Noticing higher energy or water bills this summer?
You may have if you’ve been cranking the AC or watering your garden more to combat the extreme heat. And, you’re right to take action. 2018 is on pace to be the hottest year on record.
Instead of reacting, though, approach the dry spells and heat proactively. Pick drought-tolerant trees but remember, wait until fall to plant new trees!
Honey Locust, Gleditsia triacanthos
A beautiful and enduring small to medium shade tree, honey locusts have light, attractive leaves resembling ferns that turn a brilliant yellow in fall. Its leaves degrade quickly once fallen – something gardeners greatly value. Although they prefer moist and well-drained conditions, they are also drought resistant and tolerate a good amount of salinity. This means that they are well suited to D.C.’s marshy and humid environment and can tolerate the frequent use of road salt as well as adapting to the compact soil found along roads and sidewalks. Plant one of these tough guys in your yard through our residential planting program, RiverSmart Homes. You can also get up to $100 back for planting this tree yourself through our tree rebate program.
Kentucky Coffeetree, Gymnocladus dioica
While scattered or rare in the wild, the Kentucky Coffeetree thrives in urban environments thanks to its ability to transport easily and its touch nature. It got its name as the roasted seeds were once used as a coffee substitute but the raw seeds, however, are poisonous. The reddish-brown wood makes attractive cabinets, and the fruit pulp has been used in home remedies. You too can fill your yard with attractive, large, bluish-green leaves and greenish-white flowers that bloom in spring when you plant one through our residential planting program, RiverSmart Homes. You can also get up to $100 back for planting this tree yourself through our tree rebate program.
Japanese Zelkova, Zelkova serrata
The Japanese zelkova is a good street and shade tree that has an appealing vase-shaped form with a rounded crown. Green leaves turn yellow, copper, orange or deep red to purplish-red in fall, putting on a showy display. The peeling bark on older trees exposes orange patches, which can be quite impressive. As it is tolerant to drought and air pollution, this tree is a nice option for a variety of urban locations, including your yard! Plant one yourself and you can get up to $50 back for planting this tree yourself through our tree rebate program.
There can, however, be too much of a good thing. While few trees and plants will grow when the soil is constantly saturated, there are a few trees that fare better than others in consistently moist soils:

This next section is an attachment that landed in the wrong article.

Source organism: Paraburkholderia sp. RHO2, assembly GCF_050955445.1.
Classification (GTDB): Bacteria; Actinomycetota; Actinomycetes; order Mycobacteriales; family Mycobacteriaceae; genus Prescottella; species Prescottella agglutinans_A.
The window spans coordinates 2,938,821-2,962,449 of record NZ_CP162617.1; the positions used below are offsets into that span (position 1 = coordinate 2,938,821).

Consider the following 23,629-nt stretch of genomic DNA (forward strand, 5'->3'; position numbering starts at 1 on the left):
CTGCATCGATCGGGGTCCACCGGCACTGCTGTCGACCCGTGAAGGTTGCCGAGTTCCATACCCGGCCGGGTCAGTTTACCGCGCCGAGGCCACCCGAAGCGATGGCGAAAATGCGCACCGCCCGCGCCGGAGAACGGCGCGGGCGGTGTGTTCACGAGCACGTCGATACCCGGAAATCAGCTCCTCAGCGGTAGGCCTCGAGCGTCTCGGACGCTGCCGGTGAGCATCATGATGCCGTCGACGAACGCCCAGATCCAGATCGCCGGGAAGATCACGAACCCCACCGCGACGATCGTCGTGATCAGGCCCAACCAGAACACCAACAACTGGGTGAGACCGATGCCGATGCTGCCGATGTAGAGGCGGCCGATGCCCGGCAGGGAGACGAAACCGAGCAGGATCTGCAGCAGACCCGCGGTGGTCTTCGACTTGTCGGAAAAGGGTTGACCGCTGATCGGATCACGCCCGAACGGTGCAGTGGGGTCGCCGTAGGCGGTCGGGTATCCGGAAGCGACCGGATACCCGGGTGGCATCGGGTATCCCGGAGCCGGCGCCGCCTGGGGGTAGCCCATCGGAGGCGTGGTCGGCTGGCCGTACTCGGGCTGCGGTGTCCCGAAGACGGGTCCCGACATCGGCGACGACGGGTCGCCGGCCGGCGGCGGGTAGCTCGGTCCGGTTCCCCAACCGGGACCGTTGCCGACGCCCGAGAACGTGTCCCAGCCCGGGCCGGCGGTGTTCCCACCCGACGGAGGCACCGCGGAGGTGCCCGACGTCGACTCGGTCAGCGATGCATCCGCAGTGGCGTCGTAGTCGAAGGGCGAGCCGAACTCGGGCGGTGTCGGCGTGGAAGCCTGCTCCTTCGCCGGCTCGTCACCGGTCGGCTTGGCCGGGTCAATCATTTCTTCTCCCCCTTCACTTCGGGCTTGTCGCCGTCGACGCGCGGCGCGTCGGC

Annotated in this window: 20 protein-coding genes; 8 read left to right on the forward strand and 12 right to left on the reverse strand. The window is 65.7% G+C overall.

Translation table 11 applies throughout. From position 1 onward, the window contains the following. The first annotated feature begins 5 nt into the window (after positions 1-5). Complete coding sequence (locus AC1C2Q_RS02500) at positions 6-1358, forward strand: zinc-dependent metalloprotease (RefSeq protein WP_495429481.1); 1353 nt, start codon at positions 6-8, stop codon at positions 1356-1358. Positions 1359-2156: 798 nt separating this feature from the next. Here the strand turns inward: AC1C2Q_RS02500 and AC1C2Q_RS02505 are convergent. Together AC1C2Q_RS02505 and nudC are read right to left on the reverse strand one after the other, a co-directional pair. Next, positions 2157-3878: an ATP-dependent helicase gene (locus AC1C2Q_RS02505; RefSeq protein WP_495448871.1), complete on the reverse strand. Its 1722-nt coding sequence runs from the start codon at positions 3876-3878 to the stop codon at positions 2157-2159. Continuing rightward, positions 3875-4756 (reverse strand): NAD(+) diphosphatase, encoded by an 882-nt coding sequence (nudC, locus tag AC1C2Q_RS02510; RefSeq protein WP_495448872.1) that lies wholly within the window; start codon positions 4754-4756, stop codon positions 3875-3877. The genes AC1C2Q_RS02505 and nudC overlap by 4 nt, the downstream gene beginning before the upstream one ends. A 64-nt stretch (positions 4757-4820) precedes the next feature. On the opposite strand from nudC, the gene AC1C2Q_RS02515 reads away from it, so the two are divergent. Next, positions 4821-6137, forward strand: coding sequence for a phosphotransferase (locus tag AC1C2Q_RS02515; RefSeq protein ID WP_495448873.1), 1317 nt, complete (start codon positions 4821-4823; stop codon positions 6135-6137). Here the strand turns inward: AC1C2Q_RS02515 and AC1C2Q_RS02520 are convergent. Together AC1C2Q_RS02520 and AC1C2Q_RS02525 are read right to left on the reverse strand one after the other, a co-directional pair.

Red Maple, Acer rubrum
Red maple is one of the best named of all trees, featuring something red in each of the seasons—buds in winter, flowers in spring, leafstalks in summer, and brilliant foliage in autumn. Its showy nature coupled with its tolerance of a multitude of soils, it’s no wonder it’s one of the most popular planted trees. This tree is available through our residential planting program, RiverSmart Homes. Since this will grow into a large shade tree, it’s eligible for up to $100 back for planting this tree yourself through our tree rebate program.
Bald Cypress, Taxodium distichum
Known as the swamp king of the South East, the bald cypress is a specialist species that knows exactly where it wants to be so it has evolved some interesting traits to thrive in wet and swampy conditions. The trunk of the bald cypress flares near the base such that some trees are more than twice as wide near the base as they are only a little further up. This makes for a very stable trunk that can withstand the rigors of flood events and waterlogged soils. Get yourself your very own Swamp King through our residential planting program, RiverSmart Homes or plant one yourself and receive up to $100 back through our tree rebate program.
River Birch, Betula nigra
While the Bald Cypress may be the swamp king of the southeast, the River Birch is the definitely known as the Birch of the south. While most birches thrive in cold places, the River Birch is different. With a native range spreading from New England west to Minnesota and south to Texas and Florida, this is no pansy birch that withers at the site of a hot sun. Indeed, the river birch claims wet sites and the river’s edge as its stronghold but it is, in fact, a species able to succeed in a breadth of conditions. A key component of urban stormwater management, When planted as part of a “rain garden,” water can be channeled to the river birch, allowing it to thrive and putting it to work soaking up water. You can get your own river birch through our residential planting program, RiverSmart Homes or plant one yourself and receive up to $100 back through our tree rebate program.